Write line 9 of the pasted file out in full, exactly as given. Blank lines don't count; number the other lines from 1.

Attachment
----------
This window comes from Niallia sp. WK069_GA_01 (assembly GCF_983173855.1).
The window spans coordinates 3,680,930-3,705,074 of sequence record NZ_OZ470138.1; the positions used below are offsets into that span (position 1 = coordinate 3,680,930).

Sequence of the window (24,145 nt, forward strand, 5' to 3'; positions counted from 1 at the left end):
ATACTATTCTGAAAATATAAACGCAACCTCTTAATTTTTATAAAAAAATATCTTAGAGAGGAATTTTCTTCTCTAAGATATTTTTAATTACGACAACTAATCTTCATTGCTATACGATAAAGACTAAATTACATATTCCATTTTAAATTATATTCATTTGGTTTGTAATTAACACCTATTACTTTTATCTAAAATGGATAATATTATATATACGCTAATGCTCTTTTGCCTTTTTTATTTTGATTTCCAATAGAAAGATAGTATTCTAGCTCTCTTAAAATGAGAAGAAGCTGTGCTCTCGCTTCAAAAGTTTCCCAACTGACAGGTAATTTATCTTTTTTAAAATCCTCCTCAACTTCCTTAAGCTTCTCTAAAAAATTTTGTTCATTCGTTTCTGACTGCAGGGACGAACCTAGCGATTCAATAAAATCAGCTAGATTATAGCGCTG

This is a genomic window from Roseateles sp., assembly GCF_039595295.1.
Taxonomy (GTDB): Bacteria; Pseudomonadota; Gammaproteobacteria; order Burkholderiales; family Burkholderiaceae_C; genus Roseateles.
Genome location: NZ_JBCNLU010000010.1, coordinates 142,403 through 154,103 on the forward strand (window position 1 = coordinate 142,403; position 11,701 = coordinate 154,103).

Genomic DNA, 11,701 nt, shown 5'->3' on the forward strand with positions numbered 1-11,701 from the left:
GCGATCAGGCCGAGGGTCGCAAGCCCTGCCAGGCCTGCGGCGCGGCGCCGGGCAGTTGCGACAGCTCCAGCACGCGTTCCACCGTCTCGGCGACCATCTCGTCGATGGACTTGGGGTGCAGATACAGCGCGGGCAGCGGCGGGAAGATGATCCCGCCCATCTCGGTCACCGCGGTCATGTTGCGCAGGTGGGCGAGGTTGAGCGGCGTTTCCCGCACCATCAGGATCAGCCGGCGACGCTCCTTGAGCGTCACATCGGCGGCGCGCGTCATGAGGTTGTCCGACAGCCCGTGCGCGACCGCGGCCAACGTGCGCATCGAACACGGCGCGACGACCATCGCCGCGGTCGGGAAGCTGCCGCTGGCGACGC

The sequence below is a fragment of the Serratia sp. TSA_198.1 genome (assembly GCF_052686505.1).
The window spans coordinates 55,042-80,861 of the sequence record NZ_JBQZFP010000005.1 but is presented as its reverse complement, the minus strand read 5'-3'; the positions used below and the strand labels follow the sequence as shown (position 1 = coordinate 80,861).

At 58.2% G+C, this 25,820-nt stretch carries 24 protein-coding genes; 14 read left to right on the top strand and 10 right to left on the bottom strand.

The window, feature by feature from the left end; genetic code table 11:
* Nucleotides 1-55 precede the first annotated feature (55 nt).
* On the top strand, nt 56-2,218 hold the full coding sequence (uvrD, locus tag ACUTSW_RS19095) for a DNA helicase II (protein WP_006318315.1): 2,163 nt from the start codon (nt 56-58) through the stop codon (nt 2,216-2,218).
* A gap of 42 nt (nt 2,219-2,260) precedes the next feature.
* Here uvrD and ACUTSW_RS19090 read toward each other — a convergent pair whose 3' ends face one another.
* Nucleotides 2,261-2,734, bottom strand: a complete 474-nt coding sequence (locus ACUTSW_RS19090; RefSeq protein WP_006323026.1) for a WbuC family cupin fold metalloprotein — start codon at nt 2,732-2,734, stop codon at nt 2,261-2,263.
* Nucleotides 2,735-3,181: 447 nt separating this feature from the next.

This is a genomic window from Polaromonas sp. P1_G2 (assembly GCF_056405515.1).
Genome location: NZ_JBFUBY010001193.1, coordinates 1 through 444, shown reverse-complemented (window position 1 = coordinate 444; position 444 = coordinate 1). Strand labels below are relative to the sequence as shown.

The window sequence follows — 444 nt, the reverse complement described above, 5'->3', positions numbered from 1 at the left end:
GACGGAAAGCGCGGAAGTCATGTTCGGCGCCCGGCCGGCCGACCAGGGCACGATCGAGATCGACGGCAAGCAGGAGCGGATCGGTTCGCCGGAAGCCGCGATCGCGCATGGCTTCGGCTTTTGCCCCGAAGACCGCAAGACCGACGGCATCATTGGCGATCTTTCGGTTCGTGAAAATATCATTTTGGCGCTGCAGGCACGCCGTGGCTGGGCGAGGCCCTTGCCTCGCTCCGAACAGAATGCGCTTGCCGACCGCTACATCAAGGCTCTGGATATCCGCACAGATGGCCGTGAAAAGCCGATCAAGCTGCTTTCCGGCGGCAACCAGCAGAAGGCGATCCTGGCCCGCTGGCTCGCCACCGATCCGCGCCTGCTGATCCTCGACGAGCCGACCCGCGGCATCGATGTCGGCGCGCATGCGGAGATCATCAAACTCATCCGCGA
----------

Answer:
GCGATCAGGCCGAGGGTCGCAAGCCCTGCCAGGCCTGCGGCGCGGCGCCGGGCAGTTGCGACAGCTCCAGCACGCGTTCCACCGTCTCGGCGACCATCTCGTCGATGGACTTGGGGTGCAGATACAGCGCGGGCAGCGGCGGGAAGATGATCCCGCCCATCTCGGTCACCGCGGTCATGTTGCGCAGGTGGGCGAGGTTGAGCGGCGTTTCCCGCACCATCAGGATCAGCCGGCGACGCTCCTTGAGCGTCACATCGGCGGCGCGCGTCATGAGGTTGTCCGACAGCCCGTGCGCGACCGCGGCCAACGTGCGCATCGAACACGGCGCGACGACCATCGCCGCGGTCGGGAAGCTGCCGCTGGCGACGC